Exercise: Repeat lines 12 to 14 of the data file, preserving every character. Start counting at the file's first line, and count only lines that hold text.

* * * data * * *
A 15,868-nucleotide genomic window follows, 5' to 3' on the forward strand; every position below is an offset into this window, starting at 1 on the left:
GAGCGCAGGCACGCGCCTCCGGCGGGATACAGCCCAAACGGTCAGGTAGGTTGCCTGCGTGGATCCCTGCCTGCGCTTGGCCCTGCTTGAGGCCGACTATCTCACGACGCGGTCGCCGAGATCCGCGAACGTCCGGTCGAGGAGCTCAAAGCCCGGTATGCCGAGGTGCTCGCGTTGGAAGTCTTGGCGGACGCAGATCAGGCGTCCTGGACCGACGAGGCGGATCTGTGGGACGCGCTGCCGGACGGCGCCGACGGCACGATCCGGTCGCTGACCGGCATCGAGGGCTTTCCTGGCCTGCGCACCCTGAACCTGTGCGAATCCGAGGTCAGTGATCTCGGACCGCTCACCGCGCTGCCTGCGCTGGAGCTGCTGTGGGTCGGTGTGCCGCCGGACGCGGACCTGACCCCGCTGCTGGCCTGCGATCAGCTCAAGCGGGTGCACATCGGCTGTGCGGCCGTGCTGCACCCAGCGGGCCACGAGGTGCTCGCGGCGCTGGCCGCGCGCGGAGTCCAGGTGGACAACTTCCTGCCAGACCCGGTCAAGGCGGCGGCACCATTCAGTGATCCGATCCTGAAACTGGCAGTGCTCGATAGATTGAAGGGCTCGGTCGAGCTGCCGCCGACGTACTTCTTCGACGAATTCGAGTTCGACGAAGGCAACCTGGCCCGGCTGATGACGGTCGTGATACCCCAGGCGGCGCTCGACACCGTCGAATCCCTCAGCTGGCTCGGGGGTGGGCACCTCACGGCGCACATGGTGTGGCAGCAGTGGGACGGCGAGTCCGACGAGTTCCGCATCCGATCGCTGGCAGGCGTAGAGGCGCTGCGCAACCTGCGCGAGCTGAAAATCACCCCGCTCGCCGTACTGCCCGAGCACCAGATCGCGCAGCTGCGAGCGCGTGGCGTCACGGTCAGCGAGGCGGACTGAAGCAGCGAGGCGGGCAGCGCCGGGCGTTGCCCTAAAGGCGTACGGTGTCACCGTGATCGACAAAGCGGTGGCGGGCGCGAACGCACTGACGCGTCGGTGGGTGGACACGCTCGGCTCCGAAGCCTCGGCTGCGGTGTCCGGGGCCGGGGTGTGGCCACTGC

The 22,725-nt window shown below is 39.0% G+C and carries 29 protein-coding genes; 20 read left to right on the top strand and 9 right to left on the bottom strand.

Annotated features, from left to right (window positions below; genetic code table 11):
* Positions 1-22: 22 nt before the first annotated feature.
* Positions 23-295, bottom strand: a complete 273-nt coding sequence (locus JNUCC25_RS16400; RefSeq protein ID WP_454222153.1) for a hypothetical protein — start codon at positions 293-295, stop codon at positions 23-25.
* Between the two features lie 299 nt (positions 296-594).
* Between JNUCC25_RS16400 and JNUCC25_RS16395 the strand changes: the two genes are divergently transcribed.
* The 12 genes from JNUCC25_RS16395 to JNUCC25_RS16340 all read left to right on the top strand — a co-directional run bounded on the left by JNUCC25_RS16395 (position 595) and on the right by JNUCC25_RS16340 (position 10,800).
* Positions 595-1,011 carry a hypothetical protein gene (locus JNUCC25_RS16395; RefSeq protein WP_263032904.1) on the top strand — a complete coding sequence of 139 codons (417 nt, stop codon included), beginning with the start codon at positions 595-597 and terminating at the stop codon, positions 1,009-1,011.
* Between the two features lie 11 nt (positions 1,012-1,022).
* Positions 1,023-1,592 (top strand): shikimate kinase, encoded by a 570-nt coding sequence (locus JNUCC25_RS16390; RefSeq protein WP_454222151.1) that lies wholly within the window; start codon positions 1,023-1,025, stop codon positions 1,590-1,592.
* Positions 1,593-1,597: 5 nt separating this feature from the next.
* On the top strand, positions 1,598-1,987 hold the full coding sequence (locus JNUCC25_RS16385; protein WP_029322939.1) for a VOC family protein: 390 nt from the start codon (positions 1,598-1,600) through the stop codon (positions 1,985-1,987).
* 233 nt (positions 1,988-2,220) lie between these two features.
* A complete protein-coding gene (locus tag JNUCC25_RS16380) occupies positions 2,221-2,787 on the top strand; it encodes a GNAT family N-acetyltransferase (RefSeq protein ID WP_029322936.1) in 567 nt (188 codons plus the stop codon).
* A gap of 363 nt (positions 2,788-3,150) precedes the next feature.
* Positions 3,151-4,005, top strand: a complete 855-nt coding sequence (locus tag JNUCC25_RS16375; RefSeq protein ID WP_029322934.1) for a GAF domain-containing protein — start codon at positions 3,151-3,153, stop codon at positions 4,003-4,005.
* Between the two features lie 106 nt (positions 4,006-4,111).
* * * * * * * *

* Positions 1,023-1,592 (top strand): shikimate kinase, encoded by a 570-nt coding sequence (locus JNUCC25_RS16390; RefSeq protein WP_454222151.1) that lies wholly within the window; start codon positions 1,023-1,025, stop codon positions 1,590-1,592.
* Positions 1,593-1,597: 5 nt separating this feature from the next.
* On the top strand, positions 1,598-1,987 hold the full coding sequence (locus JNUCC25_RS16385; protein WP_029322939.1) for a VOC family protein: 390 nt from the start codon (positions 1,598-1,600) through the stop codon (positions 1,985-1,987).